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At 09:36 AM 1/9/98 -0500, you wrote:
>Staff in our recycling division are doing some research regarding
>polystyrene. Can anyone tell me the chemical makeup of polystyrene and the
>cost per pound to produce?
>Thanks for your help.
I did my grad school research on the economics of post-consumer polystyrene
recycling but that 's five years back. I don't have my thesis in this
office but here's what I can dreg out of the "remote storage" area of my
Polystryrene is one of the primary "commodity" plastics. It's cheap and can
be used for a lot of things. Most people recognize it as 'styrofoam" which
is usually around 95% air. But it's used in lots of other packaging where
it can be clear or opaque...from blister packs to plastic wine glasses to cd
jewel boxes and more.
As I recall, the styrene monomer is carbon and hydrogen with benzene rings
attached to the carbon. But a wide range of additives can be used to create
the particular qualities that are wanted. So you probably want to know what
kinds of PS you plan to recycle.. Also are you looking at post-consumer or
post-industrial. Most plastics facilities do practice a lot of in house
recycling. Post-consumer is much harder (economically) to recycle because
of the collection and processing costs combined with the fact that it is a
very cheap virgin resin to begin with. There have been various attempts by
the PS plastics industry to recycle post-consumer PS but it's pretty darned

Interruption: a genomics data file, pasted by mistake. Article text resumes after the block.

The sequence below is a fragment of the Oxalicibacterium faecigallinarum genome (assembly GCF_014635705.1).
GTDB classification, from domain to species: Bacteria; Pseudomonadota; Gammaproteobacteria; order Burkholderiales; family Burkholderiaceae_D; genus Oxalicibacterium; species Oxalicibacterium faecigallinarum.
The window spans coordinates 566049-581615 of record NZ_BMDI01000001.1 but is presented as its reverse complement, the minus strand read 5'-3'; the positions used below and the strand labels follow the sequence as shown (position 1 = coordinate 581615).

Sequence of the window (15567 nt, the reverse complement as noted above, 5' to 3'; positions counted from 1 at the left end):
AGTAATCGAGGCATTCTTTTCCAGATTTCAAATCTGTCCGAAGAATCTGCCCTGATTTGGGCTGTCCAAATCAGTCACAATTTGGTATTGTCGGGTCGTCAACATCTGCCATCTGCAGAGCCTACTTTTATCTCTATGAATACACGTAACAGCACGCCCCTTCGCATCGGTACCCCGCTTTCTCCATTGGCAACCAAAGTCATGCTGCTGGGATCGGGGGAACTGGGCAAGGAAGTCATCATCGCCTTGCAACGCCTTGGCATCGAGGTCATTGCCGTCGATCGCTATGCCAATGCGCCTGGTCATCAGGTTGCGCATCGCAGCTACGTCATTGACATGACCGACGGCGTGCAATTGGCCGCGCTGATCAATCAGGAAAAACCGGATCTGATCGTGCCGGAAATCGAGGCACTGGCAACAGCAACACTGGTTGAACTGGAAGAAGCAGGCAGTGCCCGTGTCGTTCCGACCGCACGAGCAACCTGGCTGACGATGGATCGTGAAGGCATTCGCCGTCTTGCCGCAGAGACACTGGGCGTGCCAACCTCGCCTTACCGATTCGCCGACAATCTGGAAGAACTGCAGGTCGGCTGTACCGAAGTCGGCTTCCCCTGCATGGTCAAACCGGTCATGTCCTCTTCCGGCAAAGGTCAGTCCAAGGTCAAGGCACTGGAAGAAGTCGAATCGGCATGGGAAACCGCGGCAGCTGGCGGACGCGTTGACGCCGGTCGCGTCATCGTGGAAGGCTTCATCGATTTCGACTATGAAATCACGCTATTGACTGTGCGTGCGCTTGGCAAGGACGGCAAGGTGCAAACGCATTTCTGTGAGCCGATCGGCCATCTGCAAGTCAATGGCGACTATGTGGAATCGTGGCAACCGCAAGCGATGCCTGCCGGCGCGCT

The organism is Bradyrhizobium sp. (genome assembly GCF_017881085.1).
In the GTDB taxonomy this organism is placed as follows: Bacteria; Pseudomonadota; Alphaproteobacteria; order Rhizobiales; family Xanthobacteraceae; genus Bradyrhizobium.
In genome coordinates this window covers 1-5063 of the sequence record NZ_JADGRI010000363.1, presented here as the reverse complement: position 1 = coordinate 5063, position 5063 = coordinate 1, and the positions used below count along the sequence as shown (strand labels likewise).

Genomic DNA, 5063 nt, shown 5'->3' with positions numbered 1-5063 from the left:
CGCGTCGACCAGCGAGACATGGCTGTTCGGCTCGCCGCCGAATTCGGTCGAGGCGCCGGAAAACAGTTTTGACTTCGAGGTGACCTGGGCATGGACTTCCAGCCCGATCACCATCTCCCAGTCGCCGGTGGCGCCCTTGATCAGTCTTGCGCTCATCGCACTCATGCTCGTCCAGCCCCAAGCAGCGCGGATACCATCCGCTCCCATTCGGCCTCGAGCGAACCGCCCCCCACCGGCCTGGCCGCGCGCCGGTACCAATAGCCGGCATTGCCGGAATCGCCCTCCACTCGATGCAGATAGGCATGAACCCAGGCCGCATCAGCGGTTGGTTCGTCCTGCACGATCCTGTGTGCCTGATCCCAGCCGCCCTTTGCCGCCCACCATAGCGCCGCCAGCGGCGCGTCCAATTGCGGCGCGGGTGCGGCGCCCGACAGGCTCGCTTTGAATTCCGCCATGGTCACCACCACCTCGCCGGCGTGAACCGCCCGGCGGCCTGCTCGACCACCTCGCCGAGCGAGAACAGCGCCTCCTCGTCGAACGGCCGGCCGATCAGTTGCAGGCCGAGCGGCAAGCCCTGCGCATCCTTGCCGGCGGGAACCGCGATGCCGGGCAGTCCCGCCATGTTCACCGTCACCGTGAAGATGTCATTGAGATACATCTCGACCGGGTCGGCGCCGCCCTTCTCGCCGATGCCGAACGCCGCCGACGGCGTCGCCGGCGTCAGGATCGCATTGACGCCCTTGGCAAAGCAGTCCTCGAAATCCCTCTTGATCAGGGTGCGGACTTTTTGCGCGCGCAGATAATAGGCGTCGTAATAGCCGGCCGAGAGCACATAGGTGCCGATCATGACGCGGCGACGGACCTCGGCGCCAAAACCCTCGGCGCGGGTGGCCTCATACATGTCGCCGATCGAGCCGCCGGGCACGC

expensive. (Or at least it was five years ago.)Technically it's not more
difficult to reprocess than any other of the primary commodity plastics.
AS I have been out of the plastics recycling field for five years, I suggest
so you contact one of the trade organizations like the Council for Solid
Waste Solution which should be able to answer your questions and provide
more up to date info.
For virgin resin prices check out Modern Plastics magazine or contact a
primary PS resin producers like Amoco.
ANd for your Friday trivia: The first large scale use of styrofoam was
during WWII in anti-submarine nets. The metal floats where filled with PS
foam and then would not sink even if riddle by enemy machine gun fire. ANd
remember when McDonald's dropped their PS clamshell because of consumer
protest? Well,McDonalds developed the clamshell in response to earlier
consumer concern about the trees being used in their original wrapper.
Environmental issues keep recycling too!
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